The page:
We have a sneak peek for our listeners--the first episode our new Patreon bonus series on David Milch's brilliant (but short-lived) series "Deadwood." In this inaugural edition of "The Ambulators" (we promise the name makes sense), Tamler and David discuss the pilot episode "Deadwood."
David and Tamler find themselves unable to attach rational meaning to a single act in their entire lives. Let’s say we publish more articles and books. What then? What about our kids? They’re going off to college. Why? What for? We think about the future of the podcast. Let’s say we get bought out by Spotify and become more famous than Joe Rogan, Dolly Parton, and even Yoel Inbar -- more famous than all the podcasters in the world. So what? And we can find absolutely no reply. Plus, we take a test to determine whether we can we tell an AI apart from an analytic philosopher. When should we start getting scared of what AIs are gonna do to us, or what we’re doing to them? *Note: the main segment is on the first half of Tolstoy’s great memoir "A Confession," but you don’t need to be familiar with the text to appreciate the discussion for this one.
David and Tamler mask up and wander through the audio and visual orgy of Stanley Kubrick’s final masterpiece Eyes Wide Shut. What is this movie really about? Dreams? Wealth and power? Marriage? Jealousy? Female sexuality? Masculinity issues? The Illuminati? Pedophilia? Sex cults? Prostitution, both literal and figurative? Missing out, always on the outside looking in? Why does Tom Cruise repeat everything? Why is Nicole Kidman such a lightweight? Why can’t a successful Upper West Side couple get better weed? We explore all these themes and more in a film that raises so many more questions than it answers. Plus, a study on masturbation, gender, and sexual dissatisfaction – right in our wheelhouse, or is it?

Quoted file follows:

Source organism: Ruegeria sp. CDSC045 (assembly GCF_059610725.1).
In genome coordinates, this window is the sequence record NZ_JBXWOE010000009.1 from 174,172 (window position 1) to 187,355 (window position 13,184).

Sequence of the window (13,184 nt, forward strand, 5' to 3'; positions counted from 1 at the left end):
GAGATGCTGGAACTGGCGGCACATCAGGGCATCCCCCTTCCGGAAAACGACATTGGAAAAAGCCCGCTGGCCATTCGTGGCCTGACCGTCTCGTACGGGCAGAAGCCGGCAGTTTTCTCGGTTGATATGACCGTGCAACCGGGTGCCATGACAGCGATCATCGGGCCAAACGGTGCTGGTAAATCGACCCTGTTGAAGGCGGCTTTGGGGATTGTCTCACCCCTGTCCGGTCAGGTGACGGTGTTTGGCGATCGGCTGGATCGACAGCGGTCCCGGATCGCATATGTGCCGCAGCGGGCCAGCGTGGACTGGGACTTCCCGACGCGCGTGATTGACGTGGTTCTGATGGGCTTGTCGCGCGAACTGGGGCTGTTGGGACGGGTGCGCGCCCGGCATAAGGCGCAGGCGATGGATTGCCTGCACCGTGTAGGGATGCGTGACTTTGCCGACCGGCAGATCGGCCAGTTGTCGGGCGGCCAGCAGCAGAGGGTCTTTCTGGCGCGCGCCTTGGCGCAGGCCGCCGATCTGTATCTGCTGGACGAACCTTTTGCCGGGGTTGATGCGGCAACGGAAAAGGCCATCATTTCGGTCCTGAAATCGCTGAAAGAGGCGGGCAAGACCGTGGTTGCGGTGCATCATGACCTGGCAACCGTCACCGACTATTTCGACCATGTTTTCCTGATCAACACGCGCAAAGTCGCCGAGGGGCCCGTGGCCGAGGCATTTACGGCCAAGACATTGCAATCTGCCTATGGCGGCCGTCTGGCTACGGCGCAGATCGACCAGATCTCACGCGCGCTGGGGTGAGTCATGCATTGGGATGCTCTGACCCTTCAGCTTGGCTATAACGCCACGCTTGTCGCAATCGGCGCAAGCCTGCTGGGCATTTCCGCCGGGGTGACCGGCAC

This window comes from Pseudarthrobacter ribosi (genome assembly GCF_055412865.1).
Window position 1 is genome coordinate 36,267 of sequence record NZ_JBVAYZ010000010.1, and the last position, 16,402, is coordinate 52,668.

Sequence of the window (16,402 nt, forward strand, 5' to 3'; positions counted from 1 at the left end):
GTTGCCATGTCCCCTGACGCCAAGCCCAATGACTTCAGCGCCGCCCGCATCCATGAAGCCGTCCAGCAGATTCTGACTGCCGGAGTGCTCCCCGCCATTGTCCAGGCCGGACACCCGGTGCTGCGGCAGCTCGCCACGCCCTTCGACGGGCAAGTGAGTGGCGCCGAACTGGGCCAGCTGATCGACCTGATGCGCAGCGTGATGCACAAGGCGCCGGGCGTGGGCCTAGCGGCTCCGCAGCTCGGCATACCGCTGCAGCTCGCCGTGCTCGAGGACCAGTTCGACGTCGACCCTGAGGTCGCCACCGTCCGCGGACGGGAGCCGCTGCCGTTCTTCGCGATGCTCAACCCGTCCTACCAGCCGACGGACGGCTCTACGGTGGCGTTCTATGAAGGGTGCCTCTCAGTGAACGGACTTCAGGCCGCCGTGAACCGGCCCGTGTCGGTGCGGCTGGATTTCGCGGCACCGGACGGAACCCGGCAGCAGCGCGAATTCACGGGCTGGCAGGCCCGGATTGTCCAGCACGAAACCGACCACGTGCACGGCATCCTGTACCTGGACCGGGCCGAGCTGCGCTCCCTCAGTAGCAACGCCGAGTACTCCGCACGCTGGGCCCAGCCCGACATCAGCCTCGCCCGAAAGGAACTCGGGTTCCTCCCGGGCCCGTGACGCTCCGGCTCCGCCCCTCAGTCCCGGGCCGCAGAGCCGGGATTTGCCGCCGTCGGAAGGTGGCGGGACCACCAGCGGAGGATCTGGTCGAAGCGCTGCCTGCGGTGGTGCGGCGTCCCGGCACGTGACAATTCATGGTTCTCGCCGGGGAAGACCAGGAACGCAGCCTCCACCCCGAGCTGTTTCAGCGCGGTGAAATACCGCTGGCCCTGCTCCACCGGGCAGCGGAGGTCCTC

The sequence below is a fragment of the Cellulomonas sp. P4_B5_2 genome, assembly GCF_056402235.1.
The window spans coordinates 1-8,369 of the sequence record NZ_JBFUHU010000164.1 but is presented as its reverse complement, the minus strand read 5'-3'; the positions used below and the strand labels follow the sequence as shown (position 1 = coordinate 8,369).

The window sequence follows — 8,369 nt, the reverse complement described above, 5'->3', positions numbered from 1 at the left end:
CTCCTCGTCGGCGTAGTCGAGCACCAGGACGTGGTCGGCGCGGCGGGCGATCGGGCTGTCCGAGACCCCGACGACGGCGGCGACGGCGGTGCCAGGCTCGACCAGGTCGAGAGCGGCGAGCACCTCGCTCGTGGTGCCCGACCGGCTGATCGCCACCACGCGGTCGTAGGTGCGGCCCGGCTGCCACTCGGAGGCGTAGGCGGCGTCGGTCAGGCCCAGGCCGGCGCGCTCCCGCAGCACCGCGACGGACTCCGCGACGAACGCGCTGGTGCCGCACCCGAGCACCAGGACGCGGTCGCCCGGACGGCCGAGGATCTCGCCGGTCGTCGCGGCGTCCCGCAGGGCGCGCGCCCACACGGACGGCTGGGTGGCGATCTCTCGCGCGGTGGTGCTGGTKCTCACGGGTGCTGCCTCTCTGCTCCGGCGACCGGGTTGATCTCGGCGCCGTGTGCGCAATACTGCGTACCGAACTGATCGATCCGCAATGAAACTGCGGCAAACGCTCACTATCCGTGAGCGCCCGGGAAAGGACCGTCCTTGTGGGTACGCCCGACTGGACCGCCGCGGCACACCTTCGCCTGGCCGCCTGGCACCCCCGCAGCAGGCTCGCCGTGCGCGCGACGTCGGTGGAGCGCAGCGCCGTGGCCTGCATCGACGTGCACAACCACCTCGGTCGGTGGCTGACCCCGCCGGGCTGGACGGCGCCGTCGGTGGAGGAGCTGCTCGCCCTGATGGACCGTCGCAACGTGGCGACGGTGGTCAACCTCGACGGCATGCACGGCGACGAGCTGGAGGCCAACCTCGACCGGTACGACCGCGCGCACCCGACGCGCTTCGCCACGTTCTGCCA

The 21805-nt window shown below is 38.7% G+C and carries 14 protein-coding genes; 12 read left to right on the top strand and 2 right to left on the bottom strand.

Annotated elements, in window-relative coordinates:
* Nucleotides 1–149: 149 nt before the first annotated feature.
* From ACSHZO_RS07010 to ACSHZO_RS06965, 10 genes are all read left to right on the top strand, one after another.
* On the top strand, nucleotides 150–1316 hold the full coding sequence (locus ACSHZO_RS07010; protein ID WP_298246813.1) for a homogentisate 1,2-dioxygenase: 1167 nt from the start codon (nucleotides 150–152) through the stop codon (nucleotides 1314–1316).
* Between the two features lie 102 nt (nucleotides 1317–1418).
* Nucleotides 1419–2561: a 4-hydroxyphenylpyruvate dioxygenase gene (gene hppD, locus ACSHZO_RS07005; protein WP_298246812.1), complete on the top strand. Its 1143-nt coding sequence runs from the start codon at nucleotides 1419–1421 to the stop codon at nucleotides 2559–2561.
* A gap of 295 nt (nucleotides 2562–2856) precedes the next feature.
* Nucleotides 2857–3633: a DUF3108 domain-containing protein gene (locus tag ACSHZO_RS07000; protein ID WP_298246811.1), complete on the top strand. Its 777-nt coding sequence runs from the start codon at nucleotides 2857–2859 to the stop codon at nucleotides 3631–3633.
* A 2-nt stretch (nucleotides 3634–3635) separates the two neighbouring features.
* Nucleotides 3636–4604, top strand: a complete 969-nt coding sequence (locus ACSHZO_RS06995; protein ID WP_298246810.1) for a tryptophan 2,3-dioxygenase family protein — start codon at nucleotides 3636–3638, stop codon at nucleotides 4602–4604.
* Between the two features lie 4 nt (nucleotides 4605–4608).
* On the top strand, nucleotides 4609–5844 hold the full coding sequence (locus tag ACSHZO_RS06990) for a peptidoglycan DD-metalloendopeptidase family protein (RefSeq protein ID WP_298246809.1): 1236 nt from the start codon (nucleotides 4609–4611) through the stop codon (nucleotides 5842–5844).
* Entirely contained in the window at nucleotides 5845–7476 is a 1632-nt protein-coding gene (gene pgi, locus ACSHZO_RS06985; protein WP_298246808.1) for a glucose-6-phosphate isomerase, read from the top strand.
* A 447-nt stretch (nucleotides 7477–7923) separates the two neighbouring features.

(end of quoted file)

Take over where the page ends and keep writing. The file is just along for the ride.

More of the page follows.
David and Tamler descend into the dark pits of Hell to look Satan in the eyes and discover the nature of evil. OK…that’s not fully accurate, we just read and talk about a couple of philosophy articles that analyze the concept. What are the features of evil people and acts? Does evil just mean ‘really really really really bad’ or is it categorically different in some way? Can you be evil without ever actually causing harm? Is Tony Soprano evil? Plus we take a "moral alignment" quiz (inspired by role playing games like Dungeons and Dragons). We both want to end up as ‘chaotic good’ but does it turn out that way? And what kind of character is a unicorn?
David and Tamler lose themselves in Mihaly Csikszentmihalyi’s (pr. ‘chick sent me high’) classic paper on the concept of flow. We talk about the features of flow activities – loss of ego, the merging of your awareness with the activity, and autotelic (not what you think) enjoyment. What makes flow activities so rewarding? Do you need to develop skills over many years to experience them? Do easy and natural social interactions count as flow? Plus as men of pure virtue, we call an audible and choose not to make fun of a recent paper (with a student as lead author). Instead we pilot a not fully formed idea: “Substack Starters." Now that the economy is tanking, do we have any heterodox beliefs that might lead to profitable Substacks?
Ivan Ilyich is a man. All men are mortal. So Ivan Ilyich is mortal. Sure absolutely, that’s true for Ivan Ilyich and for all men. But we’re not Ivan Ilyich and we’re not ‘all men’- so what does this have to do with us? Right? David and Tamler confront their mortality as they discuss Leo Tolstoy’s brilliant and chilling short story “The Death of Ivan Ilyich.” Plus the ‘Why I am leaving academia’ essay has become its own genre. But is this profession really that much worse relative to others?
Society & Culture
The podcast Very Bad Wizards is embedded on this page from an open RSS feed. All files, descriptions, artwork and other metadata from the RSS-feed is the property of the podcast owner and not affiliated with or validated by Podplay.